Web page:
Aside from helping your body absorb fat-soluble vitamins, dietary fat influences your heart health and your risk of Type 2 diabetes. Being aware of the different types of fat and their affects on your body can help you make dietary choices that will keep you strong and healthy. Unsaturated Fats Monounsaturated and polyunsaturated are the healthy types of fa that can improve cholesterol levels, decreasing your risk for cardiovascular disease according to MayoClinic.
Aside from helping your body absorb fat-soluble vitamins, dietary fat influences your heart health and your risk of Type 2 diabetes. Being aware of the different types of fat and their affects on your body can help you make dietary choices that will keep you strong and healthy.
Unsaturated Fats Monounsaturated and polyunsaturated are the healthy types of fa that can improve cholesterol levels, decreasing your risk for cardiovascular disease according to MayoClinic.
Monounsaturated fats -- found in nuts, avocados and olive oil -- promote better sugar control and insulin levels. Polyunsaturated fats include omega-3 and omega-6 fatty acids, which are essential fats your body needs. Eating a diet that includes good sources of polyunsaturated fat can lower your blood pressure, protect against irregular heartbeats and lower your risk for Type 2 diabetes, according to the Harvard School of Public Health.
Additionally, your body relies on omega-3 and omega-6 fatty acids for proper brain development and function.
Saturated Fat Saturated fat is a type of fat that comes mainly from animal products, such as meat and dairy products, as well as coconut and palm oils. This type of fat is unhealthy for your body and may increase your risk of Type 2 diabetes, according to MayoClinic.
It may also increase your risk of heart disease by increasing your LDL, or "bad," cholesterol.
Decreasing your risk of heart disease is not as simple as cutting back on the saturated fat in your diet. The Harvard School of Public Heath states individuals can decrease their risk of heart disease by replacing the saturated fat in their diet with healthy unsaturated fat but not by replacing the saturated fat with other unhealthy nutrients, such as refined carbohydrates.
Additionally, consuming trans fat can increase the inflammation in your body, which may increase your risk of cardiovascular disease and Type 2 diabetes, and it can lead to insulin resistance, according to the Harvard School of Public Health.
Harvard also reports that for every 2-percent increase in daily calories from trans fat, risk of coronary heart disease increases by 23 percent. Most trans fat in the average American's diet comes from commercially baked goods, margarine, snack foods, fried foods and other processed foods.
Recommendations For a healthy body, between 20 and 35 percent of your total daily calories should come from fat. With 9 calories per gram of fat, this would equal between 44 and 78 grams total fat per day, based on a 2,calorie diet.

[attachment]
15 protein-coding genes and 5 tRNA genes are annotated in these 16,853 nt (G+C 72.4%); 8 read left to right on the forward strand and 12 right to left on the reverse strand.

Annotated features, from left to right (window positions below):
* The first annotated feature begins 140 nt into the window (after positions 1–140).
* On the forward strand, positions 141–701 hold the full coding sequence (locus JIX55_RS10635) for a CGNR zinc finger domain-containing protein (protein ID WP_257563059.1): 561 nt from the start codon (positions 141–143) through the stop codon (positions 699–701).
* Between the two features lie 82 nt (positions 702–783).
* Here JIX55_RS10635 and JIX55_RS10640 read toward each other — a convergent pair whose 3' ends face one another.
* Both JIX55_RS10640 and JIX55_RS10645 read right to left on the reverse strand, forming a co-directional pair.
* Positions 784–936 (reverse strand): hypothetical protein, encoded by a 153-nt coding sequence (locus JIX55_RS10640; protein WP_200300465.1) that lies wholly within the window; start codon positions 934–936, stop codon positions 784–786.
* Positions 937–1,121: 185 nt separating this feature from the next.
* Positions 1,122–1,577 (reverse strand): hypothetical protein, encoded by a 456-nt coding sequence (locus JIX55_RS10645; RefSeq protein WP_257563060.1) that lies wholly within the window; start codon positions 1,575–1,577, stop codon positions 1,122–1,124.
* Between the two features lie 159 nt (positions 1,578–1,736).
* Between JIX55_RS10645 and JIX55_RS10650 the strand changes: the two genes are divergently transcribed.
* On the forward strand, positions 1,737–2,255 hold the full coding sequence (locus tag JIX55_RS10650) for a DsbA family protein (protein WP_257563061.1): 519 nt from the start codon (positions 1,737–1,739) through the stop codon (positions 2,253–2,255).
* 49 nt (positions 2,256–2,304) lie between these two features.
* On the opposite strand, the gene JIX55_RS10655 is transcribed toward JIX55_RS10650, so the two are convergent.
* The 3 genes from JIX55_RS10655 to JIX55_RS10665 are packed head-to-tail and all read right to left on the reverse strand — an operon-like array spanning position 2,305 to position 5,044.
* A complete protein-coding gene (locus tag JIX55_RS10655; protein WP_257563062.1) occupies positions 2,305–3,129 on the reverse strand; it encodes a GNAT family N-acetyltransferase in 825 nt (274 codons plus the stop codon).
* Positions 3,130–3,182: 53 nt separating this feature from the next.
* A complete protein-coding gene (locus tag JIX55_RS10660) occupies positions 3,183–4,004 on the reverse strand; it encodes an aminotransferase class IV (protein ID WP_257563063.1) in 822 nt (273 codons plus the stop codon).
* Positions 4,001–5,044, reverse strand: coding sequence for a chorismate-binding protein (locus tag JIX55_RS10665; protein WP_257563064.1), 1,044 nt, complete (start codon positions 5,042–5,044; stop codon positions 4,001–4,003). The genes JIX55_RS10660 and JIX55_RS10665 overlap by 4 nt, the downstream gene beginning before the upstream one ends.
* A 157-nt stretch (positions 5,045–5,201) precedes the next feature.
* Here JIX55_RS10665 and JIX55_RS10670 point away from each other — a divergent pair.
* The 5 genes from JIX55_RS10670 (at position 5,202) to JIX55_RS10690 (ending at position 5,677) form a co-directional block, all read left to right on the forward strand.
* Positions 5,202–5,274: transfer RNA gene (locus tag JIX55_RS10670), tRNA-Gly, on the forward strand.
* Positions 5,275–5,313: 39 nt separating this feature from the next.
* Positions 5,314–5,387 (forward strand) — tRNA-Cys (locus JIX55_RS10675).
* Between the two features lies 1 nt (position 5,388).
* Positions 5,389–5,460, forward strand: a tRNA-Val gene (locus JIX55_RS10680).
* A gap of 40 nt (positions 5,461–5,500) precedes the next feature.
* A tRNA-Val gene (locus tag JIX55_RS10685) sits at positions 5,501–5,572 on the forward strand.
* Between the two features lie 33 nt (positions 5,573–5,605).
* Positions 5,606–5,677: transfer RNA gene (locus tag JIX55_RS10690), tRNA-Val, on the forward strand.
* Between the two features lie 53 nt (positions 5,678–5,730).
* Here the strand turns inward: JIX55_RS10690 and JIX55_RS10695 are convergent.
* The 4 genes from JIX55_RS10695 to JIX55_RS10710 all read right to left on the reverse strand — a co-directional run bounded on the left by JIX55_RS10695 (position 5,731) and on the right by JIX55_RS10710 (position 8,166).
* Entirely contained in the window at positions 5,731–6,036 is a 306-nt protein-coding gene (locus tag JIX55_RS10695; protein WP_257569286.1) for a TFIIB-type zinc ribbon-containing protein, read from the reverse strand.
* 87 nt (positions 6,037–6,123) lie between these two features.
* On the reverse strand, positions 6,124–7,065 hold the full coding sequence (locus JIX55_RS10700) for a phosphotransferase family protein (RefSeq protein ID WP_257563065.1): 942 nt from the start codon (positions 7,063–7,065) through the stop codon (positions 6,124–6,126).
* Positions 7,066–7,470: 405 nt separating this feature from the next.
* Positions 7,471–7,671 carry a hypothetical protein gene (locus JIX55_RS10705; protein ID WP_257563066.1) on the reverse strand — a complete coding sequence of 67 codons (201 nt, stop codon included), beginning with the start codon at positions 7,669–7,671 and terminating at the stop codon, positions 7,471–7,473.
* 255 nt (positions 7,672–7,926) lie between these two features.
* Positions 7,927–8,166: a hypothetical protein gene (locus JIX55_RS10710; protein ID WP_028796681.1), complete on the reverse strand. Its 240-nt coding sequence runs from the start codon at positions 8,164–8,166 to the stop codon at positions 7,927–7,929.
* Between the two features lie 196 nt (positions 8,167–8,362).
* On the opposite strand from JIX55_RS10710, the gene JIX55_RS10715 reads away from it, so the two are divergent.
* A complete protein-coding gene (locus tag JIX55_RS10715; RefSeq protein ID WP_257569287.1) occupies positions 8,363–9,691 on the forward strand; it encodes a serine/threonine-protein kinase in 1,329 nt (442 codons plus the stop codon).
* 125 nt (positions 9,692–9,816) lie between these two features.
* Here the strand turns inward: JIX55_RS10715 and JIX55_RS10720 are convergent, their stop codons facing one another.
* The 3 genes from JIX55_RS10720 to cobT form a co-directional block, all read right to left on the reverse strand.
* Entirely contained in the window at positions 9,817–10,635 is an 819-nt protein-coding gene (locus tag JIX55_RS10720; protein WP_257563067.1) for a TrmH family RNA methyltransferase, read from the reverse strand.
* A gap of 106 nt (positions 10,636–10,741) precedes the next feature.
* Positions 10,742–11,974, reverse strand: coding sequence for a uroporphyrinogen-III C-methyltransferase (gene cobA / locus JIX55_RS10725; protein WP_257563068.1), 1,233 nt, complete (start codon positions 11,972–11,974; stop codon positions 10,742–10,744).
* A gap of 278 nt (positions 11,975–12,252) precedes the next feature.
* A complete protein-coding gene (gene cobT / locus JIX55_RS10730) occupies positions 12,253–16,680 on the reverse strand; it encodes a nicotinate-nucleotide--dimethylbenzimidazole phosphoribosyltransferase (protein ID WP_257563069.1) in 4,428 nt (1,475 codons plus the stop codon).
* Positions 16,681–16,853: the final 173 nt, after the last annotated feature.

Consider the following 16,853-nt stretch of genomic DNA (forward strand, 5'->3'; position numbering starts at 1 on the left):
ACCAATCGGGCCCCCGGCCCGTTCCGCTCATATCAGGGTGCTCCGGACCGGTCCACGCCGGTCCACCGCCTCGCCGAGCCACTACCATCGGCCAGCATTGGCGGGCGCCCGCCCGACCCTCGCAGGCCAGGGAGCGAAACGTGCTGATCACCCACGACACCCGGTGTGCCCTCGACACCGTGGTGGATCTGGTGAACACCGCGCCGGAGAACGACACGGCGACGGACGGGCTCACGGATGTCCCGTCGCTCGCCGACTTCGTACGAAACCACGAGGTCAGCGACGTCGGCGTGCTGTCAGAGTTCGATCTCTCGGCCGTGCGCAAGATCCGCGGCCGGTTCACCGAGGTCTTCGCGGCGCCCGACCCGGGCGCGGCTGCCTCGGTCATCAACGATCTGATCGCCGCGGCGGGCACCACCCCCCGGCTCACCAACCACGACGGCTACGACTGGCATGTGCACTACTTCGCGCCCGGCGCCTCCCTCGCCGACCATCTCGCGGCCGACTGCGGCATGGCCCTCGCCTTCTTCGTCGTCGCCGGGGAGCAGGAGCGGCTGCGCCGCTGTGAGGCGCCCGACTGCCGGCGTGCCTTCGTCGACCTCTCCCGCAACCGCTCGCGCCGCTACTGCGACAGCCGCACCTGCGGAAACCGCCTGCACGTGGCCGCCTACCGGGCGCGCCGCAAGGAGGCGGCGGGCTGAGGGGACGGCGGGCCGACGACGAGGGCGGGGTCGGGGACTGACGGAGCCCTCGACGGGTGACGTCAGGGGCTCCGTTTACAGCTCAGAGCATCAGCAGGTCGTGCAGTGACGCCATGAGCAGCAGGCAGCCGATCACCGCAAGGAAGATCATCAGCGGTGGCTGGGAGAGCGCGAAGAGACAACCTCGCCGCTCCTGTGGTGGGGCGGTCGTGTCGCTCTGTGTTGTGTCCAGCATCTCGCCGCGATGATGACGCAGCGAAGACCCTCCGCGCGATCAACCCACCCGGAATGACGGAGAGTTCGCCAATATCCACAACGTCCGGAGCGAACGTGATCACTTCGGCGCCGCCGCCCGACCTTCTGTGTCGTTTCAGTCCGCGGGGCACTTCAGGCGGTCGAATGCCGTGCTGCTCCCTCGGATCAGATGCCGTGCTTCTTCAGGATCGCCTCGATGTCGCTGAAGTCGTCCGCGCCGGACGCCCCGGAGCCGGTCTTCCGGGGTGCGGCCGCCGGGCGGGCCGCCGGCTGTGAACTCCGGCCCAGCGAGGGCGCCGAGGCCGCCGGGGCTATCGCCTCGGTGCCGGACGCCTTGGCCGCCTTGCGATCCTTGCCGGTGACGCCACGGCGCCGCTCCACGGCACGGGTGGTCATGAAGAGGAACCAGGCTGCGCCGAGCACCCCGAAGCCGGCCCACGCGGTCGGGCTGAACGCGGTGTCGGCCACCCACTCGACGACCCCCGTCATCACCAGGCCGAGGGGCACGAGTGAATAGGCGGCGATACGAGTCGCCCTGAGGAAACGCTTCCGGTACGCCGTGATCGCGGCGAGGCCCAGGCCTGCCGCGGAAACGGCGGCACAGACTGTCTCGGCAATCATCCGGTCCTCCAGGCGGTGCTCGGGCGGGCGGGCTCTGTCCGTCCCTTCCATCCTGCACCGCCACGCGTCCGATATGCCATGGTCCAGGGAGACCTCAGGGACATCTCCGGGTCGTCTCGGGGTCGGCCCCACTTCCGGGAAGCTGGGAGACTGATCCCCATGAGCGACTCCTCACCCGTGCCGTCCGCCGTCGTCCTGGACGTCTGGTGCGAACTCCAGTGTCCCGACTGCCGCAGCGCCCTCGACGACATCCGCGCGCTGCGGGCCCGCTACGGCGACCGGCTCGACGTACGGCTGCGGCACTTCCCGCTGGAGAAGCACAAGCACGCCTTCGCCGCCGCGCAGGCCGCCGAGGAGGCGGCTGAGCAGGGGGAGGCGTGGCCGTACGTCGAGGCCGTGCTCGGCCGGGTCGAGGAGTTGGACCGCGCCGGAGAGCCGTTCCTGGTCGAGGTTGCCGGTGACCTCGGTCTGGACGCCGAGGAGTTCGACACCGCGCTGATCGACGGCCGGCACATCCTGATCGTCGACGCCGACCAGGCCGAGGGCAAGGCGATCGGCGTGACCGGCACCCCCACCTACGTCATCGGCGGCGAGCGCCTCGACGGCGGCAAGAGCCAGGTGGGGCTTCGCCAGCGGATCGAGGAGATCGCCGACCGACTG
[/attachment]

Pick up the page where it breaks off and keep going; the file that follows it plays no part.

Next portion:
To decrease your risk of heart disease, the Dietary Guidelines for Americans recommends replacing the saturated fat in your diet with monounsaturated and polyunsaturated fats and limiting your saturated fat intake to less than 10 percent of your daily calories.
Since trans fat is the most unhealthy type of fat for your body, keep your intake of it as low as possible. Cholesterol is not a type of fat, but, like saturated and trans fats, it can increase your LDL cholesterol. Aim for no more than milligrams of cholesterol per day.A Guide to the Different Types of Fat Click to enlarge Fat is an important nutrient in our diets, but there’s a lot of talk of different types of fats, and whether these types are beneficial or .
Three main types of dietary fat exist -- unsaturated, saturated and trans -- and no two affect your body and health in the same way.
Aside from helping your body absorb fat-soluble vitamins, dietary fat influences your heart health and your risk of Type 2 diabetes. Types of Body Fat: Why Aren’t I Losing It? Types of Fat.
We have adipose tissue all over the body. This tissue is made of adipocytes (fat cells) whose sole job is to store energy in the form of fat. the way fat is shed is different from person to person. The effects of .
Fats can also have different effects on the cholesterol levels in your body. The bad fats, saturated fats and trans fats raise bad cholesterol (LDL) levels in your blood. Monounsaturated fats and polyunsaturated fats can lower bad cholesterol levels and are beneficial when consumed as part of a .
She doesn't know why belly fat and dementia are linked, but speculates that substances such as leptin, a hormone released by the belly fat, may have some adverse effect on the brain. Leptin plays a role in appetite regulation but also in learning and memory.
How do different kinds of fat affect my body? Advertisement. Advertisement. but this common nutritional advice fails to take into account that different kinds of fat affect our bodies in different ways. There are two major types of natural fats -- saturated and unsaturated.